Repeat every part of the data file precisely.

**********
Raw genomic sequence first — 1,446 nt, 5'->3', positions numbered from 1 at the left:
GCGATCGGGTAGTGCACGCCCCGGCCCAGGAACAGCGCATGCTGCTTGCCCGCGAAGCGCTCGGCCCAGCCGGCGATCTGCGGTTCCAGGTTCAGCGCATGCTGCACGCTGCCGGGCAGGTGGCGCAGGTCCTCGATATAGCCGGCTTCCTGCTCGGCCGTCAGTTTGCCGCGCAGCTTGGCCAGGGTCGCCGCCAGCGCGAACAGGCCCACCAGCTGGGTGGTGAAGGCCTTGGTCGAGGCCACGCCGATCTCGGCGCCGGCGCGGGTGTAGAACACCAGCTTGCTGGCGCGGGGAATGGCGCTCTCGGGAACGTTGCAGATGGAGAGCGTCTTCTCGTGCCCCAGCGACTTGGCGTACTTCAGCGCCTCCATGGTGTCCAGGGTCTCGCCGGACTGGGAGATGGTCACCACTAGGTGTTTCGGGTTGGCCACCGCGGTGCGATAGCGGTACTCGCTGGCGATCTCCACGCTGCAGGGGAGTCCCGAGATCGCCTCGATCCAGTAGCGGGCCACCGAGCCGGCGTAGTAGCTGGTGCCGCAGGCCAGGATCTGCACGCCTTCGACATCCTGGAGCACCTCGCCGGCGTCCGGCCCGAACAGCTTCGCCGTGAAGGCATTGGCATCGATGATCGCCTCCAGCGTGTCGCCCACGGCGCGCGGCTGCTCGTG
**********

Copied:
Raw genomic sequence first — 1,446 nt, 5'->3', positions numbered from 1 at the left:
GCGATCGGGTAGTGCACGCCCCGGCCCAGGAACAGCGCATGCTGCTTGCCCGCGAAGCGCTCGGCCCAGCCGGCGATCTGCGGTTCCAGGTTCAGCGCATGCTGCACGCTGCCGGGCAGGTGGCGCAGGTCCTCGATATAGCCGGCTTCCTGCTCGGCCGTCAGTTTGCCGCGCAGCTTGGCCAGGGTCGCCGCCAGCGCGAACAGGCCCACCAGCTGGGTGGTGAAGGCCTTGGTCGAGGCCACGCCGATCTCGGCGCCGGCGCGGGTGTAGAACACCAGCTTGCTGGCGCGGGGAATGGCGCTCTCGGGAACGTTGCAGATGGAGAGCGTCTTCTCGTGCCCCAGCGACTTGGCGTACTTCAGCGCCTCCATGGTGTCCAGGGTCTCGCCGGACTGGGAGATGGTCACCACTAGGTGTTTCGGGTTGGCCACCGCGGTGCGATAGCGGTACTCGCTGGCGATCTCCACGCTGCAGGGGAGTCCCGAGATCGCCTCGATCCAGTAGCGGGCCACCGAGCCGGCGTAGTAGCTGGTGCCGCAGGCCAGGATCTGCACGCCTTCGACATCCTGGAGCACCTCGCCGGCGTCCGGCCCGAACAGCTTCGCCGTGAAGGCATTGGCATCGATGATCGCCTCCAGCGTGTCGCCCACGGCGCGCGGCTGCTCGTG